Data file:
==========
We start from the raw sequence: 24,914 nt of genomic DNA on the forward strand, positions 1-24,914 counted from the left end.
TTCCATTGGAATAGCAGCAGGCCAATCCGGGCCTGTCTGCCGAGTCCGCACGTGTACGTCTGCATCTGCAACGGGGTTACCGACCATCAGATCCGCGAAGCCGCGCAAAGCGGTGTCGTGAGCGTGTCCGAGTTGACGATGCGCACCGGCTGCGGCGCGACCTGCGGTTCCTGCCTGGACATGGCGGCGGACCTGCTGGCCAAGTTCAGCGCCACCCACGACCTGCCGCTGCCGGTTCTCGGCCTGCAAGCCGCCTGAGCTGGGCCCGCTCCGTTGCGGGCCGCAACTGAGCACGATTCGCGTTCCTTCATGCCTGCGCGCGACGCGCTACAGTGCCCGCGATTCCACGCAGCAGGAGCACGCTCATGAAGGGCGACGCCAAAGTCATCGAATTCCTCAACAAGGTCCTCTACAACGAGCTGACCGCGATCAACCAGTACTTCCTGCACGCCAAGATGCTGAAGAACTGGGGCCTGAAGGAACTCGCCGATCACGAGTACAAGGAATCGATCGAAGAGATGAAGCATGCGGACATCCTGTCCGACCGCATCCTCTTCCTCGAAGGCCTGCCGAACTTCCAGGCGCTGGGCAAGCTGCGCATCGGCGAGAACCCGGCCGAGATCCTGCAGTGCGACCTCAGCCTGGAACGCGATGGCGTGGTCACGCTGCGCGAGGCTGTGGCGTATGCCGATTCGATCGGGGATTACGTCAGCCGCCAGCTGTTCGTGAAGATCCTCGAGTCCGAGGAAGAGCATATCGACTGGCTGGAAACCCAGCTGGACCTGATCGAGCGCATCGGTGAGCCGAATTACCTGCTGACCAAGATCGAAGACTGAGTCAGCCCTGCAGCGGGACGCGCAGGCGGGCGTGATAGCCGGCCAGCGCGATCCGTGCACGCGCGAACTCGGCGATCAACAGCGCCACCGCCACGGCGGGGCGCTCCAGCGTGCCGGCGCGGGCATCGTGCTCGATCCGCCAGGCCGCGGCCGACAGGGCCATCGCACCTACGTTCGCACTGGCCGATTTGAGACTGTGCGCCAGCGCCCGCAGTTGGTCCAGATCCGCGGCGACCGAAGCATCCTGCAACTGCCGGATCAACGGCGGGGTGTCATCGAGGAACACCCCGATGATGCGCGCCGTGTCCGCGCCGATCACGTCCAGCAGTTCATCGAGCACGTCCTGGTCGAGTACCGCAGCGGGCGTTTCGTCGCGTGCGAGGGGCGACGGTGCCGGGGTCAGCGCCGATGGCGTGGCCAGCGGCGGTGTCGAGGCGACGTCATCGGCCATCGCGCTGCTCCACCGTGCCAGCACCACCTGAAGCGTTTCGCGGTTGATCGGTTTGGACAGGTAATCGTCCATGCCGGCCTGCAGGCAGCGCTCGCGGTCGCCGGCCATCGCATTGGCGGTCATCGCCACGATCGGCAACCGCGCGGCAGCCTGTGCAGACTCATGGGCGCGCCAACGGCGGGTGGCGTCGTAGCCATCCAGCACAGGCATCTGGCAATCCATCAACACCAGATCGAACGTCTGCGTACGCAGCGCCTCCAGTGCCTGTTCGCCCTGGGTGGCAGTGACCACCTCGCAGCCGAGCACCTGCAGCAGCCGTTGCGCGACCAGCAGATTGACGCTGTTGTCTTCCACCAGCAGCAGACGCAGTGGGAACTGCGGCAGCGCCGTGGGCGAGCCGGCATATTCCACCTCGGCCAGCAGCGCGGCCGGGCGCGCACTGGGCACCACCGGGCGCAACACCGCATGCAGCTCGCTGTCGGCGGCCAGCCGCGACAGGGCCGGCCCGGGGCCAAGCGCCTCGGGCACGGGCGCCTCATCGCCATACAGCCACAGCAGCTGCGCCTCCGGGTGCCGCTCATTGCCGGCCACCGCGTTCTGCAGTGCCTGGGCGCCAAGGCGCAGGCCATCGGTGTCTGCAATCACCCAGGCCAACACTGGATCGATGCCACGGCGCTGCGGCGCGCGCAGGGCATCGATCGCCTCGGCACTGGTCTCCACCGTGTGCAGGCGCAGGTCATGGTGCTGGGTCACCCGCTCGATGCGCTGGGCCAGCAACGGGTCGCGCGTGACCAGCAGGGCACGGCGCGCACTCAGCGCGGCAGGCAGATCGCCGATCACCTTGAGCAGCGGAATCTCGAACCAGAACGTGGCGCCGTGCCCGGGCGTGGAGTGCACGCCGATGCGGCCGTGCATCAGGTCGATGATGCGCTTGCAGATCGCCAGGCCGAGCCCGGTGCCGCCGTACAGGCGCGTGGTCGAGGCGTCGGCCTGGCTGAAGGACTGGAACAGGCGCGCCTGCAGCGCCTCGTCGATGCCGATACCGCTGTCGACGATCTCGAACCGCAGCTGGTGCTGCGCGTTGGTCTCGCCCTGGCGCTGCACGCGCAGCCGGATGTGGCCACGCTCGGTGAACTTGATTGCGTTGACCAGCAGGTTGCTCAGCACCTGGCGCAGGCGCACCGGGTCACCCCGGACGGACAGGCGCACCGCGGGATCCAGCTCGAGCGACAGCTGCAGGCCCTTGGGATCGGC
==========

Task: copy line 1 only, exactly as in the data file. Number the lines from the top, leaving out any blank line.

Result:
We start from the raw sequence: 24,914 nt of genomic DNA on the forward strand, positions 1-24,914 counted from the left end.